I am coupling the next two readings in my Blog Camp Goes to MIT class. The topics involved a continuation of the paradoxes and dilemmas that we began last week, and next weeks food and power. I know that preparing for the wedding that we are hosting on the farm next weekend, will take my focus away from next weeks reading, so I did it a little early.
The bulk of the reading on paradoxes came from Cheap Meat: Flap Food Nations In the Pacific Islands. I had very mixed feelings about this book. The authors both redundancies and justifications quickly became tiresome. I was however introduced to the meat flap industry and how these cheap meats are sold off to make sure every ounce of profit can be gained from a pieced out carcass. They are cheap enough that most of the impoverished islanders, not only buy them, but have had them so ingrained in their eating culture, they enjoy and depend on them. This in great part results in the terrible obesity problems of the area, specifically the people of Papua New Guinea that were a focus of this book. The information was dense with much detail about the processors and the traders.
One concept that really stuck with me was the thought of food as totems. "The fact that some eat flaps and others avoid them is recognized not just as a reflection of personal preference (as, perhaps, with eating or avoiding broccoli) but as a mark of group membership. Simply put, flap eaters are seen as distinguished in important ways from refusers. In this regard, flaps operate much as do 'totems'." and "Totems are potent objects, often animals or plants, that serve to define groups and identities---both in and out of themselves and in contrast to those of others." Food is more than just nutrition, it is an identifier of status, tribe, culture, and power.
When looking at the chapter from Sidney W. Mintz's book Tasting Food, Tasting Freedom she speaks a lot about the "inside meaning" versus the "outside meaning" of power. The inside meaning is what it means to the people who are consuming, while the outside meaning is what meaning is taken by those in control. I think this was best illustrated when discussing the military during World War II. What better venue to show this than large volumes of soldiers who are regimented to when, where, and what they eat. I found it especially interesting that these soldiers, coming off of the Great Depression, were now in a situation where they were not only getting three square meals a day, but they were served meat 21 times a week! "They were also given vast quantities of coffee and sweets of all sorts; there were sugar bowls on every table, and twice a day, without fail, the meal ended with dessert. They ate what they were given; what they were given was decided by power holders who functioned outside the army and outside their direct experience." Power. Just as the soldiers during the war experienced power with their food, those stateside had their own experience through rationing.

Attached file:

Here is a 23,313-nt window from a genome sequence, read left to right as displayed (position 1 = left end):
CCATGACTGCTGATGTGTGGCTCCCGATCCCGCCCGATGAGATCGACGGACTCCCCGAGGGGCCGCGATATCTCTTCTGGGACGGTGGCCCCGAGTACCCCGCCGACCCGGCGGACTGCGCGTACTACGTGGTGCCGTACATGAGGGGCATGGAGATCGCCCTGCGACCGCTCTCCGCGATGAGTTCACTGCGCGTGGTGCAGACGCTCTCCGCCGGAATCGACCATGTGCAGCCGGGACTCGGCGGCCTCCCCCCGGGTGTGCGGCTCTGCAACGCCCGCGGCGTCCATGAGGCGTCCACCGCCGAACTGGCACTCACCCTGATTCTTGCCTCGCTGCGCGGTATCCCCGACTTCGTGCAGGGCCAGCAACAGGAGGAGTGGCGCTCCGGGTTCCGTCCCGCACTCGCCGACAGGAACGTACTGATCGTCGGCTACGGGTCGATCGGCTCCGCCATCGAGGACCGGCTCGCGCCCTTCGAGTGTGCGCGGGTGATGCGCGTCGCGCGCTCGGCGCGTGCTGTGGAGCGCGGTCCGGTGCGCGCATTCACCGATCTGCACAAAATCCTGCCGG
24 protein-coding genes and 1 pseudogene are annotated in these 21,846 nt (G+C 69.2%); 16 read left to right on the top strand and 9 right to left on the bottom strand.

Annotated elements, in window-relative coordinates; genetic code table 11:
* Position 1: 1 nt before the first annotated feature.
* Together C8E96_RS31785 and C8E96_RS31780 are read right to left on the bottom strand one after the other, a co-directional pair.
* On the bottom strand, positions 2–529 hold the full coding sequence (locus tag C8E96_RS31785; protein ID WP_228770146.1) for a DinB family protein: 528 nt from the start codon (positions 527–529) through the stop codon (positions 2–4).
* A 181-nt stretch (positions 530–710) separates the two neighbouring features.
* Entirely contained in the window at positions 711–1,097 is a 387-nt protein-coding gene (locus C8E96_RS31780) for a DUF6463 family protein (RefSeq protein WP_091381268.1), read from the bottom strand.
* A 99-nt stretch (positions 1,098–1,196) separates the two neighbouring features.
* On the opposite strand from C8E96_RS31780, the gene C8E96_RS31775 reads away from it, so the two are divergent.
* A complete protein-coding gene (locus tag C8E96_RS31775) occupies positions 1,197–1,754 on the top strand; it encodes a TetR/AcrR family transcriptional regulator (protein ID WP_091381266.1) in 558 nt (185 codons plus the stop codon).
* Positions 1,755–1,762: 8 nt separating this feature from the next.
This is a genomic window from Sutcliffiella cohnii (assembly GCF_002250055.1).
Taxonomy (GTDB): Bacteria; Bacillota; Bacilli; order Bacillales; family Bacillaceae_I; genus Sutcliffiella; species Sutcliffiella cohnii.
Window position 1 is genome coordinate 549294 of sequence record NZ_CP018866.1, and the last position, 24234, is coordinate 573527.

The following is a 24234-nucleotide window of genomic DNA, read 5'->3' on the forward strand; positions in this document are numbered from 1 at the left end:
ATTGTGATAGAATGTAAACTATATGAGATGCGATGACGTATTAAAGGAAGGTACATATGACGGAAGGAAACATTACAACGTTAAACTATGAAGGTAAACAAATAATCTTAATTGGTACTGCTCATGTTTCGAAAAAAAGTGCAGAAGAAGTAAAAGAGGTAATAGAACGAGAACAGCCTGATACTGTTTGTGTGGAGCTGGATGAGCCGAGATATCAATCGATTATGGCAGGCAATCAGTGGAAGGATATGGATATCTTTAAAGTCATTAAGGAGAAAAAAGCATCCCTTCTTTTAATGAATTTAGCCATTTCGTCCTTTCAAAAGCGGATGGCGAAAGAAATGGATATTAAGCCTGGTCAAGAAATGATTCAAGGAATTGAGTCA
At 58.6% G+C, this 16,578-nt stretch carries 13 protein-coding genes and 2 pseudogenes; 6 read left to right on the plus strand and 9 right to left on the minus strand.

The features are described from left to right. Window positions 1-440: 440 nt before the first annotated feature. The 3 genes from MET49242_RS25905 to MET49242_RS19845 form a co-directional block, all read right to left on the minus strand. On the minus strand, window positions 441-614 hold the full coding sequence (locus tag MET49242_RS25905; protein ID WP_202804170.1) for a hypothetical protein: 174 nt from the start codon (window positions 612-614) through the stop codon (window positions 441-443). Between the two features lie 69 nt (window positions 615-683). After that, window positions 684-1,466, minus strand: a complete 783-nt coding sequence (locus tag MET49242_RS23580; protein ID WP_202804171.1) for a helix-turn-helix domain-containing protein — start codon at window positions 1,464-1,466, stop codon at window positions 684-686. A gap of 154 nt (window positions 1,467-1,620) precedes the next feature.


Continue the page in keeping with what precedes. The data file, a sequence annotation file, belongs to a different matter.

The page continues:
Through all of this, one company grew dramatically, the Southern based Coca-Cola Company. Soldiers were not given soda, but it was readily available to purchase. A General Marshall, in order to keep a supply of Coca-Cola available at the front, "gave Coca-Cola the same status in the wartime economy as that occupied by food and munitions. Coca-Cola was thus spared sugar rationing. In all, sixty-four Coca-Cola plants were established in allied theaters of war." Now talk about not only power, but establishing a culture, a headline, a totem. Soda become more main stream versus a periodic treat. Now we have generations of soda drinkers, further exacerbating our addiction to sugar, and now the even worse for us sugar substitutes. Quick poll, how many of you when looking for cola, ask for a Coke? It is a totem.
Another example of this idea of power can hearken back to the people of Papua New Guinea. Brisket was popular to be ground as hamburger in first world nations. There was a call for concern about nodules that were found in the meat. "This left Australian meat processors with a great volume of low-value beef clogging their freezers." So it was thus introduced to the pacific islanders who developed a taste for it. "once nodules were no longer declared a health hazard, the brisket trade immediately shifted back to North America. Significantly, we were told, the sudden withdrawal of brisket left Papua New Guinea with 'a big, gaping desire'." enter meat flaps. Does not this whole debacle wreak of food being used as power? It was given, then taken away, leaving those in it's stead with a craving that was ultimately to be satisfied with an even cheaper, less healthy, substitute.
Interesting to look at the influencers isn't it? I look forward to learning more about the industrialization of food and then moving into culturally authentic food. How do we put all of these pieces together to form where we are today? More importantly, we can better understand where we are headed, and what we can do to make positive change.